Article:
acts, based upon service onlv, gives rise to un
just and unfair discriminations among those
equally entitled, and makes precedents which
will eventually result in an entire departure
from the principle upon which pensions are
CASSIDS M. CLAT IN COflGBESS.
Although Greatly Aged, His Intellect lies
Bright as Ever.
rSFECUZ. TELEGRAM TO THE SISPXTCS.I
"Washdtgtos-, February 25. A stalwart
form, a great head of white hair, and along,
flowing white beard told everybody present
that Cassius M. Clay stood within the House
of Representatives, this morning. He was
the center of curiosity while he remained,
and his hand was probably shaken by
nearly every member of the House. Judge
Emory Speer, of Georgia, was another dis
tinguished visitor on the floor of the House.
Clay is an aspirant for the position of
Secretary of Agriculture, and Speer wants
to be Attorney General, and there are those
who believe that at least one of these gen
tlemen will get what he wishes, in response
to a demand for the recognition of the
South. Mr. Clay has aged very much
during the last decade, but is full of vigor
and apparently as clear of intellect as ever.
PRATING FOR RELIEF.
Tobacco Men Pleading for the Passage- of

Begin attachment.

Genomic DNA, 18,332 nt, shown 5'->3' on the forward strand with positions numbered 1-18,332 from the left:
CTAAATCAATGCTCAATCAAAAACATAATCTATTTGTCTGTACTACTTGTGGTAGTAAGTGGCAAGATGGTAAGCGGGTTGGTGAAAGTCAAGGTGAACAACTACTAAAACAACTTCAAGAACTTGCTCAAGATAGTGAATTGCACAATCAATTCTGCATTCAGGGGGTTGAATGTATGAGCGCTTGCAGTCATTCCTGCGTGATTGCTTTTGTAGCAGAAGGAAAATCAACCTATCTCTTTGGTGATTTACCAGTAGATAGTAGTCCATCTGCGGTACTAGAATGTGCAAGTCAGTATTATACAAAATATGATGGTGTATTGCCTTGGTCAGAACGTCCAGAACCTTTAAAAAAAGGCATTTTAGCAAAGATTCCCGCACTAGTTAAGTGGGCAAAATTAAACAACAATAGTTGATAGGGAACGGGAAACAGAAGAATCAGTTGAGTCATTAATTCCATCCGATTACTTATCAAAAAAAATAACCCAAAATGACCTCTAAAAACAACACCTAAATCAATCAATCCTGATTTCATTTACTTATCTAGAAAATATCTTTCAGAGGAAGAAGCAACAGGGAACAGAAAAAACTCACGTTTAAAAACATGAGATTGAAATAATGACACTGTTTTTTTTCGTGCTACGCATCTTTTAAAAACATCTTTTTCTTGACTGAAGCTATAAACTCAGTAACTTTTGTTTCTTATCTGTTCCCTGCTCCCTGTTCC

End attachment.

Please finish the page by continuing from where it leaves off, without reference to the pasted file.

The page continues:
the Cowles Bill.
"Washu? gxon, February 25. A delega
tion consisting of Henry Weissenger, Presi
dent of the Board of Trade of Louisville,
Ky.; Edward Force, of the Force Tobacco
Company, of Louisville; John Donhoefer,
ofthefirmofPfinget, Donhoefer & Co., ot
Xonisville, and Nicholas Finzer, of the firm
of Finzer Brothers & Co., isin "Washington,
to urge the consideration of the Cowles bill.
To-day the delegates have been in conver
sation with members from the Southern and
"Western States, trying to impress upon
them the advisability of sinking personal
feeling and relieving the tobacco growers.
AFFAIRS ON THE ISTHMUS.
No Trouble Expected, am tlie Fallnre of De
Lcsscps Had Been Looked For.
WASHINGTON, February 25,-The Depart
ment of State has received dispatches from
the Consuls of the United States at Panama